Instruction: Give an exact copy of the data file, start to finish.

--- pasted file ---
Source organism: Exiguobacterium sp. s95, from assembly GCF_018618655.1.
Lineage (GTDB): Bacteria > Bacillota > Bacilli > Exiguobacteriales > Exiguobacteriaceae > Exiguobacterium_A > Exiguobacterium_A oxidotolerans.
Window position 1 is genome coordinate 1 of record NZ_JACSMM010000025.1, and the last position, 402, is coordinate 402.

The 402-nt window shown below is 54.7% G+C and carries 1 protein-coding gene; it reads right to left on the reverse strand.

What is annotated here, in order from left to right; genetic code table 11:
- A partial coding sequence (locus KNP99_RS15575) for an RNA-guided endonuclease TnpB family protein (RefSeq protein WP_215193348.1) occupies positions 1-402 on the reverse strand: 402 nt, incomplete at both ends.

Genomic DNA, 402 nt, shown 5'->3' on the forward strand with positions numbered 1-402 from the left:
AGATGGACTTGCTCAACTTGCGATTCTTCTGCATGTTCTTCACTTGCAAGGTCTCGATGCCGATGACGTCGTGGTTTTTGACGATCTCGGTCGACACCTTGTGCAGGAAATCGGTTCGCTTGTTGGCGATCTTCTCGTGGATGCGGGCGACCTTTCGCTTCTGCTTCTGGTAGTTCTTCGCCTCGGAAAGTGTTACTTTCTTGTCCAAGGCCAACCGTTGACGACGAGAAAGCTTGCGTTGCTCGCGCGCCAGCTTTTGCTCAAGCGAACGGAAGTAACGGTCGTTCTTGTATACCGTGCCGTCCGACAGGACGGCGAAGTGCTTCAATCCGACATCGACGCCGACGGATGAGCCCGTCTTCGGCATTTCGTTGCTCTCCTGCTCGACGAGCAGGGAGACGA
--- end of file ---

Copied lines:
Source organism: Exiguobacterium sp. s95, from assembly GCF_018618655.1.
Lineage (GTDB): Bacteria > Bacillota > Bacilli > Exiguobacteriales > Exiguobacteriaceae > Exiguobacterium_A > Exiguobacterium_A oxidotolerans.
Window position 1 is genome coordinate 1 of record NZ_JACSMM010000025.1, and the last position, 402, is coordinate 402.

The 402-nt window shown below is 54.7% G+C and carries 1 protein-coding gene; it reads right to left on the reverse strand.

What is annotated here, in order from left to right; genetic code table 11:
- A partial coding sequence (locus KNP99_RS15575) for an RNA-guided endonuclease TnpB family protein (RefSeq protein WP_215193348.1) occupies positions 1-402 on the reverse strand: 402 nt, incomplete at both ends.

Genomic DNA, 402 nt, shown 5'->3' on the forward strand with positions numbered 1-402 from the left:
AGATGGACTTGCTCAACTTGCGATTCTTCTGCATGTTCTTCACTTGCAAGGTCTCGATGCCGATGACGTCGTGGTTTTTGACGATCTCGGTCGACACCTTGTGCAGGAAATCGGTTCGCTTGTTGGCGATCTTCTCGTGGATGCGGGCGACCTTTCGCTTCTGCTTCTGGTAGTTCTTCGCCTCGGAAAGTGTTACTTTCTTGTCCAAGGCCAACCGTTGACGACGAGAAAGCTTGCGTTGCTCGCGCGCCAGCTTTTGCTCAAGCGAACGGAAGTAACGGTCGTTCTTGTATACCGTGCCGTCCGACAGGACGGCGAAGTGCTTCAATCCGACATCGACGCCGACGGATGAGCCCGTCTTCGGCATTTCGTTGCTCTCCTGCTCGACGAGCAGGGAGACGA